Indiana law requires the driver and all passengers to buckle up. Children under age eight must be properly restrained in a child car seat or booster seat according to the child restraint system manufacturer’s instructions.

During the campaign, participating law enforcement agencies will be taking a no-excuses approach to seat belt law enforcement, writing citations day and night. Drivers can be cited for lack of seat belt use, as well as for each unbuckled passenger under the age of 16.

The NHTSA reports that in 2021, 57% of passenger vehicle occupants killed at night (6 p.m. - 5:59 a.m.) were not wearing a seatbelt. That’s why one focus of the campaign is nighttime enforcement.

“It doesn’t matter what time of day it is, what type of vehicle you’re driving or the type of road you’re driving on, the best way to stay safe in case of a vehicle crash is to wear your seat belt,” said McDonald.

Parents and caregivers are encouraged to make sure children are in the right car seat and that it’s used correctly and properly installed. Resources can be found at To schedule an appointment with a certified car seat safety technician at one of Indiana’s 100 fitting stations, visit


Foundation awards AED grant to Manitou Moose Lodge 1107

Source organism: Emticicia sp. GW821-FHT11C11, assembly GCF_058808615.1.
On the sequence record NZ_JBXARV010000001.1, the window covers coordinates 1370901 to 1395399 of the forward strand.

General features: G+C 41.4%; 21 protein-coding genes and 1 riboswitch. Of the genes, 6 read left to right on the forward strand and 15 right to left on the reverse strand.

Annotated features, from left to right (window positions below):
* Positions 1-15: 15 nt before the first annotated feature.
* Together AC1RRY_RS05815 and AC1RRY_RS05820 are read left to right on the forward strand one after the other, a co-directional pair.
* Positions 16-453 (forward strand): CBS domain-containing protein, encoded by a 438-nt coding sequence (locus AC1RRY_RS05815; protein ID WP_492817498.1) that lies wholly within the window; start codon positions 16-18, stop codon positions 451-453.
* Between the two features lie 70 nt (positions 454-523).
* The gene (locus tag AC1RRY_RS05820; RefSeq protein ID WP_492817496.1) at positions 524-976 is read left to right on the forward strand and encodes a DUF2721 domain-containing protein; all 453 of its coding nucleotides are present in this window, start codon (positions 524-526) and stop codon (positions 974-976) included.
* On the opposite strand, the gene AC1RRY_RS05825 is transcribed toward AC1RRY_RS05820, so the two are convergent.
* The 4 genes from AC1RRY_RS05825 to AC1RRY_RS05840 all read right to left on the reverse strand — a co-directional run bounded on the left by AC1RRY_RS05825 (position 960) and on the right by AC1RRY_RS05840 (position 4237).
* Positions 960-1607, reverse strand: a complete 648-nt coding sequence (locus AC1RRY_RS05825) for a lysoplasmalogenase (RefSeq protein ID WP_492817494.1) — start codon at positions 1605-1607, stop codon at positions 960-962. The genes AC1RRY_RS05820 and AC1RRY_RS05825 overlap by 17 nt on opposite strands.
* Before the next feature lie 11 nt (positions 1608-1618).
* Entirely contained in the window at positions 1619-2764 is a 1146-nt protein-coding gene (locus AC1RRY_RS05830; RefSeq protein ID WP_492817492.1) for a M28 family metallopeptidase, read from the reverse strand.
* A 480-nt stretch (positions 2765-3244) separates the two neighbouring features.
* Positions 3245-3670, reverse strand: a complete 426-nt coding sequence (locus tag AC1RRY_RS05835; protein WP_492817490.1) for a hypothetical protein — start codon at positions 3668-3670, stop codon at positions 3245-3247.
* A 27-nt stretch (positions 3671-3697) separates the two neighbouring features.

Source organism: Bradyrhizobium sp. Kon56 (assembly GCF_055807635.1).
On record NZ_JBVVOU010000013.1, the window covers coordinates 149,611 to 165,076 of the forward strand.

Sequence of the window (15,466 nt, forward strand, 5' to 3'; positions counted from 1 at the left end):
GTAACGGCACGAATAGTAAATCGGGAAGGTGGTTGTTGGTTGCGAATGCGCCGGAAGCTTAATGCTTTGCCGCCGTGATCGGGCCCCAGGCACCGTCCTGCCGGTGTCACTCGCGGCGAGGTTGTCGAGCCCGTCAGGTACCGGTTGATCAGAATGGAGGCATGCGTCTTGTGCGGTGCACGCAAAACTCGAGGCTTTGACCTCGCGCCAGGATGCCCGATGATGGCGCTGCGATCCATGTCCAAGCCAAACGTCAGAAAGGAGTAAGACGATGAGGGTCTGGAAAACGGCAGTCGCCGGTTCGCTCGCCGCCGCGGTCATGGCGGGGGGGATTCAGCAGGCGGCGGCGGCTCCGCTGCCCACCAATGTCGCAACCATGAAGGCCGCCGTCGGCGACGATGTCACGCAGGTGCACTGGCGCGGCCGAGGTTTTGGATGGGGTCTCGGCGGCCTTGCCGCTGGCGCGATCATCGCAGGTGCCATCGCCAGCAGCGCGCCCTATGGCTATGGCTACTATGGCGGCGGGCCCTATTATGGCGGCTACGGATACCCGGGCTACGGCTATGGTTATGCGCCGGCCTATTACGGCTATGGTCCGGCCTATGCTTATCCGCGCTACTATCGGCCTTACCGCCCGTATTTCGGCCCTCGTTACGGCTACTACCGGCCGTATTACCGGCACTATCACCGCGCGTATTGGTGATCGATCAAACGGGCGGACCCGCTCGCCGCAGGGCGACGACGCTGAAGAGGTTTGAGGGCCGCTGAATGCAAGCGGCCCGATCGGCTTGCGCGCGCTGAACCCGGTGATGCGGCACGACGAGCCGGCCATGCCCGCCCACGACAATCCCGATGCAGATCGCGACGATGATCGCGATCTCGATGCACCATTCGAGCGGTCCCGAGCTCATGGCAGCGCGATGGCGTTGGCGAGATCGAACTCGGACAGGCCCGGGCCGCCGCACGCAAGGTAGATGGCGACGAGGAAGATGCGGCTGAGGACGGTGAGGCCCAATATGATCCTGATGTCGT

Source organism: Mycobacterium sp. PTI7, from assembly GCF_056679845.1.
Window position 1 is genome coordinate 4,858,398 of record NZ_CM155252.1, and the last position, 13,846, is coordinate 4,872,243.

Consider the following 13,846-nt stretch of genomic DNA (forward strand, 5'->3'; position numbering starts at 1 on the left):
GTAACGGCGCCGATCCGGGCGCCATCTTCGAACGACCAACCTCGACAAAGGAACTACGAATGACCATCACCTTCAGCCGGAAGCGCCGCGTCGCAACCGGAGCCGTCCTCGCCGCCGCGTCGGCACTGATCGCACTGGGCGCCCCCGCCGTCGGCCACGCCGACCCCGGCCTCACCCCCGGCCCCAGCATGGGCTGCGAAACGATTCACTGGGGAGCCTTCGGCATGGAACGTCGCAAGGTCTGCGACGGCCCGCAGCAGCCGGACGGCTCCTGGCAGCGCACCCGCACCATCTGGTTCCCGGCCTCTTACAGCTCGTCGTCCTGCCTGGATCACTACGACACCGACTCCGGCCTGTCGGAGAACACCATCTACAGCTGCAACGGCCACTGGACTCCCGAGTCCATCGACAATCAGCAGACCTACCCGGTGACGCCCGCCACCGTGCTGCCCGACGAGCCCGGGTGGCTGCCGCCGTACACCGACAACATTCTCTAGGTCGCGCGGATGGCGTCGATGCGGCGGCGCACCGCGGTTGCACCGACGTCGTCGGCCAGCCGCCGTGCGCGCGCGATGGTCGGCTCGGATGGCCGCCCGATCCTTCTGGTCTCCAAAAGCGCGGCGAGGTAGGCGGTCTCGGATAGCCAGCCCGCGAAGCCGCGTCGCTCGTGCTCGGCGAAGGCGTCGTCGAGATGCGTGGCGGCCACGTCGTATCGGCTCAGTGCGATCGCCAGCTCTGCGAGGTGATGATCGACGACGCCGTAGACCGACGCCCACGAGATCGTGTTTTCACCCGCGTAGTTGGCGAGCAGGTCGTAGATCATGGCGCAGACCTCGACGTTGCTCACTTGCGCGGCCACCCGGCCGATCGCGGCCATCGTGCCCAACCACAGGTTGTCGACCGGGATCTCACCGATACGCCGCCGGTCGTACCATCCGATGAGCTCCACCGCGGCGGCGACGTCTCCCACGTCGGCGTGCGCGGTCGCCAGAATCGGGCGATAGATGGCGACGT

The Fulton County Community Foundation granted $1,000 to Rochester's Manitou Moose Lodge 1107.


The funds will aid the lodge in the purchasing of an AED, or an automated external defibrillator, a portable life-saving device used to assist those experiencing sudden cardiac arrest.


Funding was made possible by the foundation's Hope Hospice Legacy Fund and the Brent Blacketor Memorial Fund.

Paving project focus of breakfast at Twelve Mile Saturday

Twelve Mile Community Building Board will host breakfast on Saturday.


It runs 7-10 a.m. with a full menu for free will donation.


Proceeds to go toward paving the parking lot of the Community Building.

Cody Clark brought magic in more ways than one to Argos schools

A magic show allows viewers to see what feels like the impossible becomes possible. It allows the audience to see the world through a different lens and to celebrate that unique view together.


That is the message Argos Community Schools hoped for when they asked Cody Clark, the magician, to perform at school.


“The Cody Clark Magic Show was a great message that I think all students need to hear” states Ned Speicher, Superintendent of Argos Community Schools. “Cody combines magic with a motivational message to be yourself and embrace our differences as that is what makes us unique.”


Cody Clark was diagnosed with autism at an early age and was told he would never walk, talk, or have a job. Cody overcame those barriers and now performs his magic show, a blend of comedy, country music, storytelling, and autism advocacy, for various audiences.


Carter Coleman, Argos 8th grade student thought the magic show was amazing. “He taught me that it’s okay to be different and encouraged us to be ourselves. My favorite part was the ring trick that he did.”


Sixth-grade student, Dillon Norris, also shared the positive impact the show had on him. “The magic show was funny and very cool. After the show, I was able to talk with him about what makes him unique and how he incorporates that into his magic.”